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Standing in my east London kitchen nine months ago, I wondered, how many spatulas does a girl need? I was trying to trim a collection of seven and had so far only ruled out the one stained yellow and a wooden thing with a fungal infection. It was our last chuck out before big men would heave our belongings into a van, then onto a boat bound for the U.S.. Shippers charge by bulk and weight, so I compromised on a pair of spatulas, reasoning that one would get lonely. If Noah took two of everything, so could I.
Shipping is the most popular option for those who aren’t prepared to dispose of their furniture just because they’re moving somewhere on the other side of an inconveniently situated ocean. And it’s a good one, so long as you’re cautious. First, know that, whichever company you chose, it will be expensive. Your company can provide a quote online or over the phone, but it’s safer to request a house call in which a surveyor will measure your belongings and give you a more accurate estimate.
Eventually, we slimmed our stuff to a modest twelve boxes – plus an armchair and a guitar – and our shipping costs still came to nearly £1000 with insurance (around 10 percent of the total). We did get cheaper quotes, but we settled on a company that got top reviews.
On average, it takes a minimum of four weeks for your boxes to reach you, though it’s more likely to be a couple of months. Don’t despair: if you need to look for a place to live when you arrive in the U.S., this delay could actually be helpful. This way, you won’t have to clog up your hotel room, office or friend’s apartment with sofas and dusty cardboard towers.
Most shippers will wrap and pack for you, and even bring their own boxes. But don’t leave them to it. Check they’re using the containers wisely (remember, you’re paying for the space your stuff takes up), and make sure they swathe your treasures properly. I bubble-wrapped our breakables myself, knowing our shippers would only provide paper.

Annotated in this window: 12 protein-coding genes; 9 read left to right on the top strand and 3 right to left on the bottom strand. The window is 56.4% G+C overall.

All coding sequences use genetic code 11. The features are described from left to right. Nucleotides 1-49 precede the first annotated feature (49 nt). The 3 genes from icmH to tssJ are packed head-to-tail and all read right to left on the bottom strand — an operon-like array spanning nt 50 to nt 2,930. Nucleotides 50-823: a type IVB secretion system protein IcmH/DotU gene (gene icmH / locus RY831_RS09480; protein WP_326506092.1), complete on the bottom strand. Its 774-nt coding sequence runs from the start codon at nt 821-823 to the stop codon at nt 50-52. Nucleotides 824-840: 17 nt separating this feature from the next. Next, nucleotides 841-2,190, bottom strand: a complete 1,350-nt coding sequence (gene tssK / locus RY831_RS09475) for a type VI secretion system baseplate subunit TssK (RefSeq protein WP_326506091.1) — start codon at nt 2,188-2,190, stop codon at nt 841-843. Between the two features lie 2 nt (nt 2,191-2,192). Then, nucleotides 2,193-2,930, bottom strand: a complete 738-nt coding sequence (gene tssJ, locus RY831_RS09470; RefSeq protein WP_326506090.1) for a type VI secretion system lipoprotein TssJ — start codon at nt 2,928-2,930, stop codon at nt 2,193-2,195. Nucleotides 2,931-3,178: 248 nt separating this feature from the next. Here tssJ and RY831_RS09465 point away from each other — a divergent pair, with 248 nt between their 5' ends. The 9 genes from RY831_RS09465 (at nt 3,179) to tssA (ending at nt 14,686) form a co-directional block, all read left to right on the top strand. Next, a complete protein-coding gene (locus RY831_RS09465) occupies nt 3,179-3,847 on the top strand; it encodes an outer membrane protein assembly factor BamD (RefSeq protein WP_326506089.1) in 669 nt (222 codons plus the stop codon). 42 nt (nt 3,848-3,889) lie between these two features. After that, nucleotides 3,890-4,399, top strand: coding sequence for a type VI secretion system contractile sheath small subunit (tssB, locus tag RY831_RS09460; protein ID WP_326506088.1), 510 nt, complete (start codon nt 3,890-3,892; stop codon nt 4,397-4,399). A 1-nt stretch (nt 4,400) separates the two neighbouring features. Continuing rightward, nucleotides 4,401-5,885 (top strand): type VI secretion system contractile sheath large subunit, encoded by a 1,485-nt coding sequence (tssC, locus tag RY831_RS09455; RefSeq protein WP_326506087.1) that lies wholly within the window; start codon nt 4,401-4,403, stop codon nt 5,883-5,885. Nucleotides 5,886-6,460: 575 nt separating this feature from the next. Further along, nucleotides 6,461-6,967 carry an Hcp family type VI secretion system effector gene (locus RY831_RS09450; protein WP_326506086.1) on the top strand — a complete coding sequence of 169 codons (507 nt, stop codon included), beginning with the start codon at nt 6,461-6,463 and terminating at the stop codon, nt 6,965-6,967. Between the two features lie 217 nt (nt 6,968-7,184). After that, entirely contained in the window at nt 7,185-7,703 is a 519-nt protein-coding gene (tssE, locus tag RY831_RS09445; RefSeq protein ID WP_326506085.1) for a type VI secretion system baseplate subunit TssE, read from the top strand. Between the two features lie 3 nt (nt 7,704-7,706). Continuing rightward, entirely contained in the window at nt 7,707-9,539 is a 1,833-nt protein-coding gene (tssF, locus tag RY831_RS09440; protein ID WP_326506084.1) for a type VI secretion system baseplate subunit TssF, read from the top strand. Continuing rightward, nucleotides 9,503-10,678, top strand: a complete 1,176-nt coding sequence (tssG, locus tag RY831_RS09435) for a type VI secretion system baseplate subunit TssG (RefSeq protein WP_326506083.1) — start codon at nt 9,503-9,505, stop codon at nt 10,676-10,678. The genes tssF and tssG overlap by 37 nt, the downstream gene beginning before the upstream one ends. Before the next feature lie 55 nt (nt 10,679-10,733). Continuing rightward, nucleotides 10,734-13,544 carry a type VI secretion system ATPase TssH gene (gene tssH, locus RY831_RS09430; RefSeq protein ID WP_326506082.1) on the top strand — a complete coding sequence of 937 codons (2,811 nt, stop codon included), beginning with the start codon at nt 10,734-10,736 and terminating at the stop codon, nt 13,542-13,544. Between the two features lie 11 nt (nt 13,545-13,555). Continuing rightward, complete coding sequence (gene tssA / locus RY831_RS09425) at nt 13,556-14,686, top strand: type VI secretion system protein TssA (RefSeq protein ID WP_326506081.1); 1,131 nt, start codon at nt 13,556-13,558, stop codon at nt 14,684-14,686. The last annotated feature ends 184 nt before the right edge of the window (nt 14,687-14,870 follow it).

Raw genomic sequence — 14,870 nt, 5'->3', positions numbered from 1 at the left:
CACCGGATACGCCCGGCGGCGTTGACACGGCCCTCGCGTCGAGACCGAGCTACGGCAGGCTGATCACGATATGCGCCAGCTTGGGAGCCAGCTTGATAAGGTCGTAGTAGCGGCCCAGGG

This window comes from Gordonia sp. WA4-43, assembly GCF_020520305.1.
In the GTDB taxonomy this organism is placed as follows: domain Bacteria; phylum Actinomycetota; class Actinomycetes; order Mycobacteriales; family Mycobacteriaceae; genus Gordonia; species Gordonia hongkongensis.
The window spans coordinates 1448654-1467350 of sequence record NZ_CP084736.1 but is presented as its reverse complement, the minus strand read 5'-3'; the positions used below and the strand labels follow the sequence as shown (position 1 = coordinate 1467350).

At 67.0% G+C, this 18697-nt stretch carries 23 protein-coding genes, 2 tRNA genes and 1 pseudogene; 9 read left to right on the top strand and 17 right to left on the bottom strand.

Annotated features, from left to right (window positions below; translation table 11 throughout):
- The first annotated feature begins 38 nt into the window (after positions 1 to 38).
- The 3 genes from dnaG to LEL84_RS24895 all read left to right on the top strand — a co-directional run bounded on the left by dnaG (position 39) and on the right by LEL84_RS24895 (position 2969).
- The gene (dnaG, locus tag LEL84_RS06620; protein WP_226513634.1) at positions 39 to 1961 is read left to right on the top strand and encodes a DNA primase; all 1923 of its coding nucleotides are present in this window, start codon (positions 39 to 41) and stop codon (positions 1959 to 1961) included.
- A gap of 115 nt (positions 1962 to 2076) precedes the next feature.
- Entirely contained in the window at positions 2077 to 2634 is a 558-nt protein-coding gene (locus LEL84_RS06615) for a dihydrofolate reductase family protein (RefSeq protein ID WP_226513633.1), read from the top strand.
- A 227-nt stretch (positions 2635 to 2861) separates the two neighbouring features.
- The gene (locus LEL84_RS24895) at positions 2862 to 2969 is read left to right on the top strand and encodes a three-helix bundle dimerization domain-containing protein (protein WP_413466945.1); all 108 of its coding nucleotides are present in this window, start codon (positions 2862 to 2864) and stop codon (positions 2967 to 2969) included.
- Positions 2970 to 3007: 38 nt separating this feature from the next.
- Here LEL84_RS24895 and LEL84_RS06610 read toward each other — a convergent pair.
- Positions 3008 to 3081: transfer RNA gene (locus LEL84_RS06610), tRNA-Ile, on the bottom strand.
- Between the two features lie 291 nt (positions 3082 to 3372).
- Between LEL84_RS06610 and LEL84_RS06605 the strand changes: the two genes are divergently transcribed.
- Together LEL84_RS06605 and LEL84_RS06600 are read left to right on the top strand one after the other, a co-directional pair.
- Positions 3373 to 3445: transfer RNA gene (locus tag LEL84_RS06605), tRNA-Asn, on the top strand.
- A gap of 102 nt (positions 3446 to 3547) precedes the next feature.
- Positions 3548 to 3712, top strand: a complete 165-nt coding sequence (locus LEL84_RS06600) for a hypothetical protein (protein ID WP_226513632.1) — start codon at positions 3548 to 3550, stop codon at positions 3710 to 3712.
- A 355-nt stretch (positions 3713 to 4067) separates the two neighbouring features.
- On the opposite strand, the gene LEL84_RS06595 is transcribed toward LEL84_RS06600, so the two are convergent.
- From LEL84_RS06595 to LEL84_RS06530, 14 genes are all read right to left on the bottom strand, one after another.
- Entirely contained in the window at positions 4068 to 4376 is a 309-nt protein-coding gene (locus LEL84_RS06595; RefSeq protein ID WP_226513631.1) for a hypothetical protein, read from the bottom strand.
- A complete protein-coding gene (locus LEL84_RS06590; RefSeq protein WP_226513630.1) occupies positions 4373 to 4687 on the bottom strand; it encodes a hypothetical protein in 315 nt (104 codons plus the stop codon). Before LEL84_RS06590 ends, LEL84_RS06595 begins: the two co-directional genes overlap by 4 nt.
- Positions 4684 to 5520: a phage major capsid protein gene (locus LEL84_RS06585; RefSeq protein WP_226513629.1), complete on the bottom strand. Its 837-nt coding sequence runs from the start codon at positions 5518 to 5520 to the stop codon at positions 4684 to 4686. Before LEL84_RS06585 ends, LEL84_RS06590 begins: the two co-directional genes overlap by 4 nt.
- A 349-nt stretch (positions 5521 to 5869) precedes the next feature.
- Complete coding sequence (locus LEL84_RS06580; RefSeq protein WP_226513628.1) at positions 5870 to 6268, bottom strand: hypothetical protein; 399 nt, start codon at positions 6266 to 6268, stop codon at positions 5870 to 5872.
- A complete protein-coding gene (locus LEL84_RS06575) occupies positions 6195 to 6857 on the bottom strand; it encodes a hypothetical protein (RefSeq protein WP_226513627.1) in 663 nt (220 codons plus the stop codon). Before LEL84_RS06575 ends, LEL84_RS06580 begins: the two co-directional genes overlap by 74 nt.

If you’re not taking furniture and want your stuff to arrive quickly, there is another option. Companies like FedEx and DHL will fly your boxes, and they’ll get to you within a week. It’s not as pricey as you might imagine, although they do generally charge by weight rather than bulk so you’ll need to do the maths before deciding if this is a more economical option than traditional shipping.
But before posting your worldly possessions, bear in mind that this is the DIY choice. You’ll need to buy your own boxes, then pack and weigh them yourself. (Cue some sweary conversations with your bathroom scale.) And when they arrive, you’ll need to print off and present a customs form.
If you’re really prepared to pack light or want to offset some of your shipping costs, you could simply pay the excess baggage fees and take more on your flight. We paid Virgin (who allow up to 10 extra bags per adult) £64 for two gigantic extra bags. We did it online, saving £8 per case. (Subsequent bags would have cost £72 each online or £90 at the airport.) I won’t pretend it was fun navigating JFK with our own height in luggage. But this way, we had an immediate skeleton set of possessions, including bed linen and towels – things that we’d definitely need inside of two months. Oh, and I may have sneaked an extra spatula in a side pocket.
What are the best ways to ship items internationally? Tell us below:
Ruth is a British freelance journalist who recently swapped east London for Brooklyn. She writes about TV for Radio Times and is working on her first novel.